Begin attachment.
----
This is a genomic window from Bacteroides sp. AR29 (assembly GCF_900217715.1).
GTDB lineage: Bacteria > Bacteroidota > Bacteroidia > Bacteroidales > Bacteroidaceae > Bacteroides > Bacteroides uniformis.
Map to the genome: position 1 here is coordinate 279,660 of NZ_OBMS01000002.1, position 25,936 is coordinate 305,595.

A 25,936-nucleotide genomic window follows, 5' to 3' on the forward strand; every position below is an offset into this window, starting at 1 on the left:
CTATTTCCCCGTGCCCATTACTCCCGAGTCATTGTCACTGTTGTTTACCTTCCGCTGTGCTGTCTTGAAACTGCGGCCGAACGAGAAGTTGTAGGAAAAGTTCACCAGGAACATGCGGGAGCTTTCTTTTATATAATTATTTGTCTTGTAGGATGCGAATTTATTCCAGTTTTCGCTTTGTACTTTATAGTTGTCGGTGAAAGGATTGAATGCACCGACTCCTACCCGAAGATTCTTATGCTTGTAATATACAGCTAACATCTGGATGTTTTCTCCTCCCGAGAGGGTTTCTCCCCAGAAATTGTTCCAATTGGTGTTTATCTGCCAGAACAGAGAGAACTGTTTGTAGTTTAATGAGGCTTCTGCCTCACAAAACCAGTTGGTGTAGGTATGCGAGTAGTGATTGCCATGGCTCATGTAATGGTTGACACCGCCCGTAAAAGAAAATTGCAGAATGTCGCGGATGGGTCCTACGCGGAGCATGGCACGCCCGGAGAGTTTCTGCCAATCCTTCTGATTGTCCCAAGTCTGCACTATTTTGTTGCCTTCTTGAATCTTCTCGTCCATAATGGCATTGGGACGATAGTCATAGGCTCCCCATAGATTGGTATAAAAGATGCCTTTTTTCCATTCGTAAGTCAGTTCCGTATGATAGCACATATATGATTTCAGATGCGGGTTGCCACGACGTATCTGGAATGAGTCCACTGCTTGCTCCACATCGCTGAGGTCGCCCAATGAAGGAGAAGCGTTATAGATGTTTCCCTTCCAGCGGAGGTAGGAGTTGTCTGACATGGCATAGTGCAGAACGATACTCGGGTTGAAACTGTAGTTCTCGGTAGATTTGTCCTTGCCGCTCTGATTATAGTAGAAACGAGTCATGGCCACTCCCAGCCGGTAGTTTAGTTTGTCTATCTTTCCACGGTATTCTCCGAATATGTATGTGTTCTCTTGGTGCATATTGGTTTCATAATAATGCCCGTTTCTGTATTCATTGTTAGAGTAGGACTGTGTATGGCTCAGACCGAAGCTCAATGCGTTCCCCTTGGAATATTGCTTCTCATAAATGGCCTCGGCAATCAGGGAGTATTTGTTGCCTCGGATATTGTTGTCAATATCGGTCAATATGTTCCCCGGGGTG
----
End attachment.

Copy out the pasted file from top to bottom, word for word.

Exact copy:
This is a genomic window from Bacteroides sp. AR29 (assembly GCF_900217715.1).
GTDB lineage: Bacteria > Bacteroidota > Bacteroidia > Bacteroidales > Bacteroidaceae > Bacteroides > Bacteroides uniformis.
Map to the genome: position 1 here is coordinate 279,660 of NZ_OBMS01000002.1, position 25,936 is coordinate 305,595.

A 25,936-nucleotide genomic window follows, 5' to 3' on the forward strand; every position below is an offset into this window, starting at 1 on the left:
CTATTTCCCCGTGCCCATTACTCCCGAGTCATTGTCACTGTTGTTTACCTTCCGCTGTGCTGTCTTGAAACTGCGGCCGAACGAGAAGTTGTAGGAAAAGTTCACCAGGAACATGCGGGAGCTTTCTTTTATATAATTATTTGTCTTGTAGGATGCGAATTTATTCCAGTTTTCGCTTTGTACTTTATAGTTGTCGGTGAAAGGATTGAATGCACCGACTCCTACCCGAAGATTCTTATGCTTGTAATATACAGCTAACATCTGGATGTTTTCTCCTCCCGAGAGGGTTTCTCCCCAGAAATTGTTCCAATTGGTGTTTATCTGCCAGAACAGAGAGAACTGTTTGTAGTTTAATGAGGCTTCTGCCTCACAAAACCAGTTGGTGTAGGTATGCGAGTAGTGATTGCCATGGCTCATGTAATGGTTGACACCGCCCGTAAAAGAAAATTGCAGAATGTCGCGGATGGGTCCTACGCGGAGCATGGCACGCCCGGAGAGTTTCTGCCAATCCTTCTGATTGTCCCAAGTCTGCACTATTTTGTTGCCTTCTTGAATCTTCTCGTCCATAATGGCATTGGGACGATAGTCATAGGCTCCCCATAGATTGGTATAAAAGATGCCTTTTTTCCATTCGTAAGTCAGTTCCGTATGATAGCACATATATGATTTCAGATGCGGGTTGCCACGACGTATCTGGAATGAGTCCACTGCTTGCTCCACATCGCTGAGGTCGCCCAATGAAGGAGAAGCGTTATAGATGTTTCCCTTCCAGCGGAGGTAGGAGTTGTCTGACATGGCATAGTGCAGAACGATACTCGGGTTGAAACTGTAGTTCTCGGTAGATTTGTCCTTGCCGCTCTGATTATAGTAGAAACGAGTCATGGCCACTCCCAGCCGGTAGTTTAGTTTGTCTATCTTTCCACGGTATTCTCCGAATATGTATGTGTTCTCTTGGTGCATATTGGTTTCATAATAATGCCCGTTTCTGTATTCATTGTTAGAGTAGGACTGTGTATGGCTCAGACCGAAGCTCAATGCGTTCCCCTTGGAATATTGCTTCTCATAAATGGCCTCGGCAATCAGGGAGTATTTGTTGCCTCGGATATTGTTGTCAATATCGGTCAATATGTTCCCCGGGGTG